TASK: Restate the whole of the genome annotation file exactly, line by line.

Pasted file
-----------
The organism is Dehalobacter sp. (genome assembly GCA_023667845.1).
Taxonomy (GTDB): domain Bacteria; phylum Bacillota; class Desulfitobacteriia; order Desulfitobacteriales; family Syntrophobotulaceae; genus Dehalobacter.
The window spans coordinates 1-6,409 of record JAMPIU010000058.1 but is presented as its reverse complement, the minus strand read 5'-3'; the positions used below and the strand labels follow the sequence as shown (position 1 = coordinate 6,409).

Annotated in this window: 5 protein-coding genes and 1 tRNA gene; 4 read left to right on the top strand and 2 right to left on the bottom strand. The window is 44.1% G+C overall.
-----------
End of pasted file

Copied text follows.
The organism is Dehalobacter sp. (genome assembly GCA_023667845.1).
Taxonomy (GTDB): domain Bacteria; phylum Bacillota; class Desulfitobacteriia; order Desulfitobacteriales; family Syntrophobotulaceae; genus Dehalobacter.
The window spans coordinates 1-6,409 of record JAMPIU010000058.1 but is presented as its reverse complement, the minus strand read 5'-3'; the positions used below and the strand labels follow the sequence as shown (position 1 = coordinate 6,409).

Annotated in this window: 5 protein-coding genes and 1 tRNA gene; 4 read left to right on the top strand and 2 right to left on the bottom strand. The window is 44.1% G+C overall.